Duthie’s notebook, with further testimonials, demonstrates that he must have quickly found his way to Robert Stout. A letter written to the Revd E. G. Edwards by Stout is dated 17 December 1872 and confirms their contact:
I take the liberty of introducing to you Mr Duthie, a young man who has been a pupil teacher in St Magnus Episcopal School in my native town. He bears a high character, and my father states he has been successful as a teacher. He will show you his testimonials, and by then you will see that he is in full communion with your Church. I have no doubt that you could, perhaps, use your infl uence for obtaining him a situation as assistant master in some of the public schools. Excuse the liberty I have taken in introducing Mr Duthie to you.
Stout and Duthie remained in contact even when Stout served as Premier a decade later. In a letter sent in 1885 to provide a character reference, Stout praised Duthie’s attention to detail and noted that he had known him ‘since he was a lad’.
Documents relating to the earlier encountered Jack family offer further evidence of the key purpose testimonials served, particularly in the form of introduction letters. A specific type of letter, with the designated purpose of contact facilitation, the Jacks’ letters were intended to open opportunities and help ease settlement in the new world. All of John Jack’s letters are addressed to particular individuals, helpfully to people from Auckland to Dunedin, thereby providing the family with contact points across New Zealand. While some only give the name and an address of a person that ‘will show you kindness’, other letters indicate that patronage flows were utilised. Shortly before the Jack family’s departure, for example, John received a letter from William Duysdale that was addressed to Thomas Brydone, Dunedin. Mr Duysdale wrote:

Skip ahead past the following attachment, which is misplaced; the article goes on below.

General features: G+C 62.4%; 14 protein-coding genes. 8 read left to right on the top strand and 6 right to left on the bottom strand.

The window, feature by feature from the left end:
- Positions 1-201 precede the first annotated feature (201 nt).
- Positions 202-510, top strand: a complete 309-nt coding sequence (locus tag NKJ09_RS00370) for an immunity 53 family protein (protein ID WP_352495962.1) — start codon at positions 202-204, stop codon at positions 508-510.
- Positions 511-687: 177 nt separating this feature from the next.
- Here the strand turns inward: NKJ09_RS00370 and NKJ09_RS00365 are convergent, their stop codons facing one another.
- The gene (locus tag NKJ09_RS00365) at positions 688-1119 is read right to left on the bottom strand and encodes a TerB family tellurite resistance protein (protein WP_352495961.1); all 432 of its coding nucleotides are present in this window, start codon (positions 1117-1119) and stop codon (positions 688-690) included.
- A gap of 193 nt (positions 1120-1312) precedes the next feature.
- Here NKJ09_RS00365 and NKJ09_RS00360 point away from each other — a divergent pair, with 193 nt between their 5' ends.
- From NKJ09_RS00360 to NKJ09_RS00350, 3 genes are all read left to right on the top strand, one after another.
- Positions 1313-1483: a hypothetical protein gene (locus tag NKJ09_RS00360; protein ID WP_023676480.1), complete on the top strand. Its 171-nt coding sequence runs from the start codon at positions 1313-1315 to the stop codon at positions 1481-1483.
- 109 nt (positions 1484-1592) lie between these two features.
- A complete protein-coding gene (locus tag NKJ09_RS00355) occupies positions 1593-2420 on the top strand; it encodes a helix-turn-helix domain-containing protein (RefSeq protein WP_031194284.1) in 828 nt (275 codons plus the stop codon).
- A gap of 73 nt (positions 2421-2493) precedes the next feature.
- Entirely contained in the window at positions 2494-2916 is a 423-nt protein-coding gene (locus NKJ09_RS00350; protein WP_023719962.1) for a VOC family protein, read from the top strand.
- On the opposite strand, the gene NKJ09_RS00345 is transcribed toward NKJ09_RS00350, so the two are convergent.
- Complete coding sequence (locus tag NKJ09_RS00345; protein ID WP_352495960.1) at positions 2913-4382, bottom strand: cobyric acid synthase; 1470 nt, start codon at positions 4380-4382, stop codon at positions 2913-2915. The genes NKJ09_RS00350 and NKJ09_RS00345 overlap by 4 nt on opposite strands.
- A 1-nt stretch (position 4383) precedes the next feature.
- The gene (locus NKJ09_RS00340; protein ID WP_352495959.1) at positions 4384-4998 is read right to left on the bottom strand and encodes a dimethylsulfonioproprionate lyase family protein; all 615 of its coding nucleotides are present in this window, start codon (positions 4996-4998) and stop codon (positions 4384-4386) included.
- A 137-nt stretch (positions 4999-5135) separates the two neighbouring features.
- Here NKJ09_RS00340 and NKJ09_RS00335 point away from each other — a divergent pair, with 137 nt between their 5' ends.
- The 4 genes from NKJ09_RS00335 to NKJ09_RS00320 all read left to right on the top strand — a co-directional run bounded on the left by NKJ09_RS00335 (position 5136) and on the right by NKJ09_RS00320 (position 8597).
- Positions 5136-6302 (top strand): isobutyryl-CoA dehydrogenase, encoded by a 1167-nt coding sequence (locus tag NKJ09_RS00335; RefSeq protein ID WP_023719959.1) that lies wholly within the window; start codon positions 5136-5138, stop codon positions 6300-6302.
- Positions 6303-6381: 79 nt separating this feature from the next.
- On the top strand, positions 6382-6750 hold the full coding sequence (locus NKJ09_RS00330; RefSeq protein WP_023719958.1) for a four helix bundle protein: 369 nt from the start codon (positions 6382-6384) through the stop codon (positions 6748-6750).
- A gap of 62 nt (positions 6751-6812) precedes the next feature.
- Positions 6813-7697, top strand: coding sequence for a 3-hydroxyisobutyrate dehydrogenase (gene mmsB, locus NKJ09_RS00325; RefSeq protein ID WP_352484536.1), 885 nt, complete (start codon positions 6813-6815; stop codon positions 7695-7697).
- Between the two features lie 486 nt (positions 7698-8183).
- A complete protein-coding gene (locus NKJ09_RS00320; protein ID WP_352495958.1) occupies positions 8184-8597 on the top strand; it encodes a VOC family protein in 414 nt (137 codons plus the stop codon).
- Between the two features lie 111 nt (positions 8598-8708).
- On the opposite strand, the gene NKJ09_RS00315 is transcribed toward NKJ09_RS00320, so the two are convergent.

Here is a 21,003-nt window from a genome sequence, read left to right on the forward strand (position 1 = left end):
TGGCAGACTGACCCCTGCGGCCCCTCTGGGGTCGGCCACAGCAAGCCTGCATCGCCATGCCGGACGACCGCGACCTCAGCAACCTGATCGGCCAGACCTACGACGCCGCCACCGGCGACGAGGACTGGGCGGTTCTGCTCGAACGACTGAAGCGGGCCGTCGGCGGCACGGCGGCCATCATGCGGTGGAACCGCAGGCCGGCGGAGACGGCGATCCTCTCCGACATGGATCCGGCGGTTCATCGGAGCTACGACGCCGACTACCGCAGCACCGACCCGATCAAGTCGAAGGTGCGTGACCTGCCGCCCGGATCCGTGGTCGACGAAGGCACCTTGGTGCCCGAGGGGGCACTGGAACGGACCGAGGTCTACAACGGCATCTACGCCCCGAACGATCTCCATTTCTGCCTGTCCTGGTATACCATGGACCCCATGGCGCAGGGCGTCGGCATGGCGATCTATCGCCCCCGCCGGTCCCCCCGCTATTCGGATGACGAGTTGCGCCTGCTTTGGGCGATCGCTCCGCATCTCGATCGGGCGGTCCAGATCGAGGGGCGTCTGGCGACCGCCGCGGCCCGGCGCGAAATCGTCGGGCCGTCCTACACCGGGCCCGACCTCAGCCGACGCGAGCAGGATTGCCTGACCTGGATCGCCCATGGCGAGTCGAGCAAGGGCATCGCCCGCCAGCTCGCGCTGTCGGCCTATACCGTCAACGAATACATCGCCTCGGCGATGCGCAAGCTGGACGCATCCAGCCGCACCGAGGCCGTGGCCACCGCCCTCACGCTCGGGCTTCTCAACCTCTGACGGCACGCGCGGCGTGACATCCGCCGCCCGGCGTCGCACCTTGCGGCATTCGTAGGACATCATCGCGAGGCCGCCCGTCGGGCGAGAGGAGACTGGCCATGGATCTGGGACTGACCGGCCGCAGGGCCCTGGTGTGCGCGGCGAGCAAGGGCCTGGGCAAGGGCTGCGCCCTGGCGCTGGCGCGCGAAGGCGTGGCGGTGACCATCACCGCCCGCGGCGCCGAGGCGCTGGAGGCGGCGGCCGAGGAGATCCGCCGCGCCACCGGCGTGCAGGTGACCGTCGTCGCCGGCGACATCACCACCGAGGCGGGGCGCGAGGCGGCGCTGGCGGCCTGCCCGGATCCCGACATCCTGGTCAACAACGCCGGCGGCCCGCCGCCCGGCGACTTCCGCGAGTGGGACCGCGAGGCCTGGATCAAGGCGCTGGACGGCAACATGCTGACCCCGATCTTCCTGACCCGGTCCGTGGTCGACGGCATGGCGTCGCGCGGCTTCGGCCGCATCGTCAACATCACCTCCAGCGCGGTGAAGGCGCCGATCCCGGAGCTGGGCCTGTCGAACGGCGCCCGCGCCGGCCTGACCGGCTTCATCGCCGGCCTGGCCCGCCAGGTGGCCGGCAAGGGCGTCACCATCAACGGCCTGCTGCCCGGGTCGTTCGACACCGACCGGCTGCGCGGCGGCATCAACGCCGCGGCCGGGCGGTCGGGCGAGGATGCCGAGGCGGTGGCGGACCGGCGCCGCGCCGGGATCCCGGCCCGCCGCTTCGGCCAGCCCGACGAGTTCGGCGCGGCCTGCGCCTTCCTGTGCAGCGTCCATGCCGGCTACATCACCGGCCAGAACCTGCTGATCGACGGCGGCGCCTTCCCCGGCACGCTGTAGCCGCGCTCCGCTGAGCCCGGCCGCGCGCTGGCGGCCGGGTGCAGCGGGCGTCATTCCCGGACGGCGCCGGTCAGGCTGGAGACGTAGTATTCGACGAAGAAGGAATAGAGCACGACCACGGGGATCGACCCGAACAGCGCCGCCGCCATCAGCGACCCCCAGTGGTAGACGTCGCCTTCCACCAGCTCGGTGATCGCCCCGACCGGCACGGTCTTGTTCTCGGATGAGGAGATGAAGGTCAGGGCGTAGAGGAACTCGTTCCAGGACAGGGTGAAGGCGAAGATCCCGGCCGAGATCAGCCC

This will be presented to you by Mr Jack who is going out to New Zealand with his wife and two sons. . . . John Jack has not yet made up his mind to what he may turn his attention but if he goes in for land I have advised him to apply to you. . . . Mr Jack is a relative of a friend of mine . . . a Kirkcaldy Banker and I shall be glad that you do what you can for him.
Brydone was a useful contact to have in Dunedin. He arrived in New Zealand in 1868, via Melbourne, and had previously been the superintendent for the New Zealand and Australia Land Company Ltd in Edinburgh. He continued his work in Dunedin, but was also involved in chartering vessels to carry frozen mutton from New Zealand to the United Kingdom, hence was extensively connected locally in Dunedin, as well as nationally and internationally. The Jack family, however, did not settle in Dunedin, but remained in Wellington, subsequently drawing on the two letters addressed to Wellingtonians in their bundle.
One letter with a Wellington addressee was written to the Revd James Paterson. The Jacks had all been heavily involved in church activities in Scotland, and would have valued this particular contact facilitation. Perhaps emphasising the centrality of the church in their lives, they could further present the Revd Paterson with a statement provided by their Scottish local minister that confirmed the family’s commitment to church – a document suitably comparable to a modern certificate of good conduct.